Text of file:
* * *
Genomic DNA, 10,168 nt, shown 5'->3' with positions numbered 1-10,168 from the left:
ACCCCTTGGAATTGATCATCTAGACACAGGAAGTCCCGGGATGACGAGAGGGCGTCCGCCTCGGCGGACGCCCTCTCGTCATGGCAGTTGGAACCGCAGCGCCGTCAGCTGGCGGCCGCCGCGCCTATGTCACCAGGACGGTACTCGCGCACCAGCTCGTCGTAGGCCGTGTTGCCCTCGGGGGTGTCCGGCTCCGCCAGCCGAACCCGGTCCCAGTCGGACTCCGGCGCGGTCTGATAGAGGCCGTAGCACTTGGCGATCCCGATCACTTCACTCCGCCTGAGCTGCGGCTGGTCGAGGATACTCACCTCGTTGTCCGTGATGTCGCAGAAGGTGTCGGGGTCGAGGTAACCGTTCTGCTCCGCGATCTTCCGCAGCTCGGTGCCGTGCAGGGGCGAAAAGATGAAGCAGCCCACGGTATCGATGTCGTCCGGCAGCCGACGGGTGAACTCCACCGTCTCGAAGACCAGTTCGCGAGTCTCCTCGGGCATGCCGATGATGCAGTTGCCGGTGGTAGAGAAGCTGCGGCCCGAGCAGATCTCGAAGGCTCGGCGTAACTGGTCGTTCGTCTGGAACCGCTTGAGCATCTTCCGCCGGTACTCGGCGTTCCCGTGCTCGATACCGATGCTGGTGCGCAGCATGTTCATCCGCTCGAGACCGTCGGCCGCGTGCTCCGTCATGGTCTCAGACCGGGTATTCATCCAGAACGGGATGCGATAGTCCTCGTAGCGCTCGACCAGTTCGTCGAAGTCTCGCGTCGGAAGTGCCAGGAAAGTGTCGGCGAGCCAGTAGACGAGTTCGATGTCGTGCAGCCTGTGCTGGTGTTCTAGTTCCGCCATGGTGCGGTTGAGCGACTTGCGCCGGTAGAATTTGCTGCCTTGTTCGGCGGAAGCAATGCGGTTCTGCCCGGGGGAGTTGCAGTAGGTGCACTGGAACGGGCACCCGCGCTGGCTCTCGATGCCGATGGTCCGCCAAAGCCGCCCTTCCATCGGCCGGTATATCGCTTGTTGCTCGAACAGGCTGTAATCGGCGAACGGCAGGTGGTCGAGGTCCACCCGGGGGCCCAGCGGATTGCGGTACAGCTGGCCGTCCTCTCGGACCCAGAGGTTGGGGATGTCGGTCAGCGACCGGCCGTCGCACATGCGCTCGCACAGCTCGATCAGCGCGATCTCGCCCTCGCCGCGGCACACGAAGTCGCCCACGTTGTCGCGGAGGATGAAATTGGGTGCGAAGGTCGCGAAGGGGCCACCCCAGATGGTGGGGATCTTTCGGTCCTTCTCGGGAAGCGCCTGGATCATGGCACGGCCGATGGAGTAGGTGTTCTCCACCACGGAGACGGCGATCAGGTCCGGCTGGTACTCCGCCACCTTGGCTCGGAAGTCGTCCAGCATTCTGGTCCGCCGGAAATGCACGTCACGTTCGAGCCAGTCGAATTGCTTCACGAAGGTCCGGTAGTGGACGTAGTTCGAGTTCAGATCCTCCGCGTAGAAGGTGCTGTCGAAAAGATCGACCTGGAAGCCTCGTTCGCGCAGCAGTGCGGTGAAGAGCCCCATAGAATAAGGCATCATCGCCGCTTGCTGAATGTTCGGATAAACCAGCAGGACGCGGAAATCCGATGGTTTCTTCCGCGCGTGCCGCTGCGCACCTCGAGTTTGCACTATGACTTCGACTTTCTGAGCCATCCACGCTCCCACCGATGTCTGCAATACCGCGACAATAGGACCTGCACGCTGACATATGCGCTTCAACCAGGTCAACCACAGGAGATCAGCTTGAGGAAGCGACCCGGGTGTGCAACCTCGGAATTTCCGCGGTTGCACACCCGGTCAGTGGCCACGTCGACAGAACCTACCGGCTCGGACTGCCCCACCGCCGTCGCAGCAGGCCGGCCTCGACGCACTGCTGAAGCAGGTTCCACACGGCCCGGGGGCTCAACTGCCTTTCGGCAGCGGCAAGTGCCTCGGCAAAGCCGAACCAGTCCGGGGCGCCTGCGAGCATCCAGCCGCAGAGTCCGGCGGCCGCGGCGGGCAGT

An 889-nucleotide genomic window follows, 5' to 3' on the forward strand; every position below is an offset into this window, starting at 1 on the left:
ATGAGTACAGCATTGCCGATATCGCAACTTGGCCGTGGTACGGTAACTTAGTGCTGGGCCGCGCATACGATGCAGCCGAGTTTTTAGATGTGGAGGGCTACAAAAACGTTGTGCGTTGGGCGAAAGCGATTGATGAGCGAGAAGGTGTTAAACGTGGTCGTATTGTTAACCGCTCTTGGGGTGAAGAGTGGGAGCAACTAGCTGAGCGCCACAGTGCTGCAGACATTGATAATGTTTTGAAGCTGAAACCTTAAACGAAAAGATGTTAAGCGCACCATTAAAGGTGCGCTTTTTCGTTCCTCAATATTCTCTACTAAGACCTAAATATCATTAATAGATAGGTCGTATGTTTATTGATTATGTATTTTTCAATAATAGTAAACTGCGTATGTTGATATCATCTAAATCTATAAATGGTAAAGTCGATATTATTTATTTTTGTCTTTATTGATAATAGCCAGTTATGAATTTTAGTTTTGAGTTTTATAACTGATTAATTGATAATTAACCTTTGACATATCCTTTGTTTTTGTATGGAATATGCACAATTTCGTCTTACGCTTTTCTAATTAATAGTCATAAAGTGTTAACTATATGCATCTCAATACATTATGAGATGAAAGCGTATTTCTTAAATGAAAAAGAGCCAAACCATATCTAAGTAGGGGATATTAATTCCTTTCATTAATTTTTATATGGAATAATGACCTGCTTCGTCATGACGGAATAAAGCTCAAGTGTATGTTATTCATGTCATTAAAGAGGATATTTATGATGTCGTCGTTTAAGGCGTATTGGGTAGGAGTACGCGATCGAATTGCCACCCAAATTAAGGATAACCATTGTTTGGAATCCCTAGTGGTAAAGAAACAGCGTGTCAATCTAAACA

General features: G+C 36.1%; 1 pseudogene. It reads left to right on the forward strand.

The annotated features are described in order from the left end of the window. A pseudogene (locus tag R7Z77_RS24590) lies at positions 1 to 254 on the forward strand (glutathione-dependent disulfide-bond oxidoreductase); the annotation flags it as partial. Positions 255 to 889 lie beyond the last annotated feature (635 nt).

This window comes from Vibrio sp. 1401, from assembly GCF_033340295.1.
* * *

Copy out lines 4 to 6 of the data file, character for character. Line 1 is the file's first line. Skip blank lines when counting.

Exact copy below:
ATGAGTACAGCATTGCCGATATCGCAACTTGGCCGTGGTACGGTAACTTAGTGCTGGGCCGCGCATACGATGCAGCCGAGTTTTTAGATGTGGAGGGCTACAAAAACGTTGTGCGTTGGGCGAAAGCGATTGATGAGCGAGAAGGTGTTAAACGTGGTCGTATTGTTAACCGCTCTTGGGGTGAAGAGTGGGAGCAACTAGCTGAGCGCCACAGTGCTGCAGACATTGATAATGTTTTGAAGCTGAAACCTTAAACGAAAAGATGTTAAGCGCACCATTAAAGGTGCGCTTTTTCGTTCCTCAATATTCTCTACTAAGACCTAAATATCATTAATAGATAGGTCGTATGTTTATTGATTATGTATTTTTCAATAATAGTAAACTGCGTATGTTGATATCATCTAAATCTATAAATGGTAAAGTCGATATTATTTATTTTTGTCTTTATTGATAATAGCCAGTTATGAATTTTAGTTTTGAGTTTTATAACTGATTAATTGATAATTAACCTTTGACATATCCTTTGTTTTTGTATGGAATATGCACAATTTCGTCTTACGCTTTTCTAATTAATAGTCATAAAGTGTTAACTATATGCATCTCAATACATTATGAGATGAAAGCGTATTTCTTAAATGAAAAAGAGCCAAACCATATCTAAGTAGGGGATATTAATTCCTTTCATTAATTTTTATATGGAATAATGACCTGCTTCGTCATGACGGAATAAAGCTCAAGTGTATGTTATTCATGTCATTAAAGAGGATATTTATGATGTCGTCGTTTAAGGCGTATTGGGTAGGAGTACGCGATCGAATTGCCACCCAAATTAAGGATAACCATTGTTTGGAATCCCTAGTGGTAAAGAAACAGCGTGTCAATCTAAACA

General features: G+C 36.1%; 1 pseudogene. It reads left to right on the forward strand.

The annotated features are described in order from the left end of the window. A pseudogene (locus tag R7Z77_RS24590) lies at positions 1 to 254 on the forward strand (glutathione-dependent disulfide-bond oxidoreductase); the annotation flags it as partial. Positions 255 to 889 lie beyond the last annotated feature (635 nt).